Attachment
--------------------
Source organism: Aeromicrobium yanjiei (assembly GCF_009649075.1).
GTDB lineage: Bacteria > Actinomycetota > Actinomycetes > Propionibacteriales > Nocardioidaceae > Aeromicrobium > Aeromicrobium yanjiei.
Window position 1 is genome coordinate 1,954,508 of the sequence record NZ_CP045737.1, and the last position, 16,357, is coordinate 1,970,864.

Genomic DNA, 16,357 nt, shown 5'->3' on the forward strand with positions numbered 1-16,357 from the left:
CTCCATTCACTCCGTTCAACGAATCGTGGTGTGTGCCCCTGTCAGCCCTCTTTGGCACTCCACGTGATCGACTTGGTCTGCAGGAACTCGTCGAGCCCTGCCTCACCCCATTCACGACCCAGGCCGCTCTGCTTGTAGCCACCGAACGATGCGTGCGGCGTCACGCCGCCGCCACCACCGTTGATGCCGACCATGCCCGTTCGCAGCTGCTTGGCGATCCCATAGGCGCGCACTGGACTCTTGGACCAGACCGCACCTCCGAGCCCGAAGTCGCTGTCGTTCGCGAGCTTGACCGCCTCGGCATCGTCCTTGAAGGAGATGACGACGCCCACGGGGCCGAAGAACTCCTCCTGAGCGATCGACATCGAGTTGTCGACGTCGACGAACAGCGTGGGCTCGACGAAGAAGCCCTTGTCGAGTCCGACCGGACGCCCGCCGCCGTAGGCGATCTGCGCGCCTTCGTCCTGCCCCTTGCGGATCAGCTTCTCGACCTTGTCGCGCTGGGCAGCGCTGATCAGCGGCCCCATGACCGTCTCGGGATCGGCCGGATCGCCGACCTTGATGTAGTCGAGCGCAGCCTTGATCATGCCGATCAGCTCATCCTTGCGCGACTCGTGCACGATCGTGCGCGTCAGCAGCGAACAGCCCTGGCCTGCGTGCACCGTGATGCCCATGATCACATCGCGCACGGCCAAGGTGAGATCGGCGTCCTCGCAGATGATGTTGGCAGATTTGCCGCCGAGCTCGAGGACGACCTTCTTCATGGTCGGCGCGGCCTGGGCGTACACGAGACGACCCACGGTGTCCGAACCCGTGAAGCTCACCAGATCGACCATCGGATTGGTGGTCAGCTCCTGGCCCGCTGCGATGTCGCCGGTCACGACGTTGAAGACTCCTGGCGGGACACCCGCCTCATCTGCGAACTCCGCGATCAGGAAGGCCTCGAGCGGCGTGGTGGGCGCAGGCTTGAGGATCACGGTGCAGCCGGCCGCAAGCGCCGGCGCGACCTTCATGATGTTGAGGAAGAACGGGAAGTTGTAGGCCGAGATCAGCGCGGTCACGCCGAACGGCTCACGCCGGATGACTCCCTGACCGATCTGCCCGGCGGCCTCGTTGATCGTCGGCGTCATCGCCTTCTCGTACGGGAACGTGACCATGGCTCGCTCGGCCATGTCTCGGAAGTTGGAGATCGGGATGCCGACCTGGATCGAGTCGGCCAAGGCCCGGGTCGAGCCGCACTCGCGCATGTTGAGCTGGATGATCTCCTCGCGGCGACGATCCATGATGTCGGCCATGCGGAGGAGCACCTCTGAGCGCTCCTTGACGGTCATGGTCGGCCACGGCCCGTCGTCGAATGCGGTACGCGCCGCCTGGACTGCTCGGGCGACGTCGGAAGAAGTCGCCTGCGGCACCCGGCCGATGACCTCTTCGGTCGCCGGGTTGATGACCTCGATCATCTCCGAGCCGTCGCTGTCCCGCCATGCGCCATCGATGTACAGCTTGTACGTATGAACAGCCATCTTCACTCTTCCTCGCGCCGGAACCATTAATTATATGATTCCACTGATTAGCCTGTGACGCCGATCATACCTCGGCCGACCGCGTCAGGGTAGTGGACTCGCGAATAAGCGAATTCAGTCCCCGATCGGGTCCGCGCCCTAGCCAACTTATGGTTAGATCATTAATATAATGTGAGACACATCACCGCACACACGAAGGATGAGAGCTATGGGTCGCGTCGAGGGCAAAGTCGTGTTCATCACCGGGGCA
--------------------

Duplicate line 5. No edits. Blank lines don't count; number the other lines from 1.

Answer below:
CTCCATTCACTCCGTTCAACGAATCGTGGTGTGTGCCCCTGTCAGCCCTCTTTGGCACTCCACGTGATCGACTTGGTCTGCAGGAACTCGTCGAGCCCTGCCTCACCCCATTCACGACCCAGGCCGCTCTGCTTGTAGCCACCGAACGATGCGTGCGGCGTCACGCCGCCGCCACCACCGTTGATGCCGACCATGCCCGTTCGCAGCTGCTTGGCGATCCCATAGGCGCGCACTGGACTCTTGGACCAGACCGCACCTCCGAGCCCGAAGTCGCTGTCGTTCGCGAGCTTGACCGCCTCGGCATCGTCCTTGAAGGAGATGACGACGCCCACGGGGCCGAAGAACTCCTCCTGAGCGATCGACATCGAGTTGTCGACGTCGACGAACAGCGTGGGCTCGACGAAGAAGCCCTTGTCGAGTCCGACCGGACGCCCGCCGCCGTAGGCGATCTGCGCGCCTTCGTCCTGCCCCTTGCGGATCAGCTTCTCGACCTTGTCGCGCTGGGCAGCGCTGATCAGCGGCCCCATGACCGTCTCGGGATCGGCCGGATCGCCGACCTTGATGTAGTCGAGCGCAGCCTTGATCATGCCGATCAGCTCATCCTTGCGCGACTCGTGCACGATCGTGCGCGTCAGCAGCGAACAGCCCTGGCCTGCGTGCACCGTGATGCCCATGATCACATCGCGCACGGCCAAGGTGAGATCGGCGTCCTCGCAGATGATGTTGGCAGATTTGCCGCCGAGCTCGAGGACGACCTTCTTCATGGTCGGCGCGGCCTGGGCGTACACGAGACGACCCACGGTGTCCGAACCCGTGAAGCTCACCAGATCGACCATCGGATTGGTGGTCAGCTCCTGGCCCGCTGCGATGTCGCCGGTCACGACGTTGAAGACTCCTGGCGGGACACCCGCCTCATCTGCGAACTCCGCGATCAGGAAGGCCTCGAGCGGCGTGGTGGGCGCAGGCTTGAGGATCACGGTGCAGCCGGCCGCAAGCGCCGGCGCGACCTTCATGATGTTGAGGAAGAACGGGAAGTTGTAGGCCGAGATCAGCGCGGTCACGCCGAACGGCTCACGCCGGATGACTCCCTGACCGATCTGCCCGGCGGCCTCGTTGATCGTCGGCGTCATCGCCTTCTCGTACGGGAACGTGACCATGGCTCGCTCGGCCATGTCTCGGAAGTTGGAGATCGGGATGCCGACCTGGATCGAGTCGGCCAAGGCCCGGGTCGAGCCGCACTCGCGCATGTTGAGCTGGATGATCTCCTCGCGGCGACGATCCATGATGTCGGCCATGCGGAGGAGCACCTCTGAGCGCTCCTTGACGGTCATGGTCGGCCACGGCCCGTCGTCGAATGCGGTACGCGCCGCCTGGACTGCTCGGGCGACGTCGGAAGAAGTCGCCTGCGGCACCCGGCCGATGACCTCTTCGGTCGCCGGGTTGATGACCTCGATCATCTCCGAGCCGTCGCTGTCCCGCCATGCGCCATCGATGTACAGCTTGTACGTATGAACAGCCATCTTCACTCTTCCTCGCGCCGGAACCATTAATTATATGATTCCACTGATTAGCCTGTGACGCCGATCATACCTCGGCCGACCGCGTCAGGGTAGTGGACTCGCGAATAAGCGAATTCAGTCCCCGATCGGGTCCGCGCCCTAGCCAACTTATGGTTAGATCATTAATATAATGTGAGACACATCACCGCACACACGAAGGATGAGAGCTATGGGTCGCGTCGAGGGCAAAGTCGTGTTCATCACCGGGGCA